So, I think that local communities, as well as business and technology will have to save the planet. In fact, I’m sort of amazed that groups like Greenpeace don’t already have research and development wings. I don’t know that it will happen here, of course. The American business culture is outdated, sclerotic, and parasitic on a failing oligarchic state. The Canadian business culture is simply too gutless and conservative. Nevertheless, I like that people are starting to focus on the Individual, and then the Community, and then hopefully on innovative technology that will change the world. And people like Amber will be in the avant garde of that.


Amber said...

Hi Rufus! Thanks so much for linking to my eco-nutty blog and including such a kind write up. I do try to be 'hard core' as you say and often worry that will come across as 'hard line'.

Because I am very passionate about what I do and will passionately encourage others to try out their own lifestyle changes, it can be so challenging to not cross the line into annoying, preachy, judgmental land.

You make some really great points about the lack of clarity in the environmental movement and that's something I certainly struggle with. The confusion can often lead to apathy and paralysis. There's this weird mix of fear mongering followed up with teeny actions of the, we're-so-effed-now-change-your-lightbulb sort. Then there's other end of the spectrum of the huge, unworkable steps you mention, that just aren't realistic, affordable or accessible to all. Throw in a healthy dollop of green washing and green consumerism and it's no wonder that many people just turn off altogether.

And when the good news and accomplishments aren't acknowledged, that only adds to the discouragement.

I guess that's why I focus on my own individual behaviours so much. It's something that I have control over and I can see the immediate effects of.

When I can go for 6 to 8 weeks without having to take the garbage and recycling out because I don't buy a lot of new stuff, avoid packaging and I compost, I get a sense of accomplishment from that. And I don't need any research or stats about the nature of waste to know that that's a good thing.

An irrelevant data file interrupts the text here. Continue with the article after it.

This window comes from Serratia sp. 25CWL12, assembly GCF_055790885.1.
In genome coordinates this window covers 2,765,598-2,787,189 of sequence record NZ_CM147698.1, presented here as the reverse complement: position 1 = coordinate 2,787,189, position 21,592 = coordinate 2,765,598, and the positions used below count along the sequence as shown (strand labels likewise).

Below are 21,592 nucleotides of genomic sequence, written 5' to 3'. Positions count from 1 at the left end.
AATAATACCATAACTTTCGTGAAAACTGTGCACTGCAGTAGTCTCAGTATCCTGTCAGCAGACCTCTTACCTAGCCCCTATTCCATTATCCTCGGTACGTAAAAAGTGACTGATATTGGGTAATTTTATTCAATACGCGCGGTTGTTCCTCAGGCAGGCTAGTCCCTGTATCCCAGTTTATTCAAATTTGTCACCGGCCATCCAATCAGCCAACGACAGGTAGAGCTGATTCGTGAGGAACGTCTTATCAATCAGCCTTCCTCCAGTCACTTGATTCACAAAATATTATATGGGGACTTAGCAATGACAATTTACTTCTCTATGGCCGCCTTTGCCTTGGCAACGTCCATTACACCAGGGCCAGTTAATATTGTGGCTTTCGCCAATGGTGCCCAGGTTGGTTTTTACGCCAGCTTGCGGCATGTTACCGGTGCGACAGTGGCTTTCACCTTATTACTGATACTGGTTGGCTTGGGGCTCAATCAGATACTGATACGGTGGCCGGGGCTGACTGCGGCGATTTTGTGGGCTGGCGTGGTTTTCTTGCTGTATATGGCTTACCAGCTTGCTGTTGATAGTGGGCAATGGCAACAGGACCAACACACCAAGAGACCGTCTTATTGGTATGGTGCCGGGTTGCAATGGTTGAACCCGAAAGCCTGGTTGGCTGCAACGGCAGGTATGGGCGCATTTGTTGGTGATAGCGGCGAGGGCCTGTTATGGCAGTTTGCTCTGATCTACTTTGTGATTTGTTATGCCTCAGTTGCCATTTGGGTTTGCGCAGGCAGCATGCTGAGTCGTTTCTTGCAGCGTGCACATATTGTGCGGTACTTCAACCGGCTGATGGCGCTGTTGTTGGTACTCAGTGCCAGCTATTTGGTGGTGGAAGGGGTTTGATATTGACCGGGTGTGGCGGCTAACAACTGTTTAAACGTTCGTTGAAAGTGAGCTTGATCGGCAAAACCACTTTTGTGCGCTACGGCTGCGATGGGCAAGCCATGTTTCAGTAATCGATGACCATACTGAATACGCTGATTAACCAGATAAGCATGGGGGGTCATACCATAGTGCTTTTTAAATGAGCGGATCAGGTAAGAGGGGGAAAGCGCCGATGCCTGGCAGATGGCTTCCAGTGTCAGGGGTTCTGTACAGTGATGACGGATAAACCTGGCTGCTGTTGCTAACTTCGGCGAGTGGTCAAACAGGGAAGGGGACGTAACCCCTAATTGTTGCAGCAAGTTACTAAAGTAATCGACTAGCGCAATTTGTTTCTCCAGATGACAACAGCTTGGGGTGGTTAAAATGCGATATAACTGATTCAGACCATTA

When I grow my own cabbage and turn it into sauerkraut that keeps for months and months, I feel very empowered and much more connected with my food, and I care much more about the soil I grew it in. Then I get really friggin' excited about the fact that I compost and can add that my soil!

When I make a cup of herbal tea that I harvested and dried, to help me get over a cold of flu, I sever a bit of my dependence on large, pharmaceutical corporations.

I don't have to wait for the politicians to enact new policies or corporations to change their practices to start changing my own impact or reduce my reliance on unsustainable systems and structures you know?

And I guess my hope is that there will be enough people making enough changes (in their own way, at their own pace, that works for them) at the individual level, that soon enough the neighbourhood will get involved, then the community, then the city....

But hey, I'm just a nutty, grassroots loving, simple living, urban homesteading, weed eating, backyard medicine making weirdo! What do I know? ;)


Rufus said...

Hi Amber! Good to hear from you!

Amber: There's this weird mix of fear mongering followed up with teeny actions of the, we're-so-effed-now-change-your-lightbulb sort.

That's so funny- I said almost exactly the same thing after watching one of these documentaries. It was along the lines of We're all doomed; now get cloth shopping bags.

What I like about what you're doing is it's concrete and we've gotten some really good ideas from it. I don't read it as preachy or judgmental.

I do think that things probably are pretty fucked; However(!) I think the trick will be breaking the big task into small steps and addressing them individually, but simultaneously. It's easier to get your head around, say, your city doing away with plastic bags, than it is to conceive of everyone cutting their consumption in half. The larger goals, like reducing greenhouse gases in North America 50% by 2020, or whatever, are probably doable, but when put that way are really overwhelming.

Anyway, you've thought more about this than I have, so my thoughts are probably nothing new. Keep up the good work!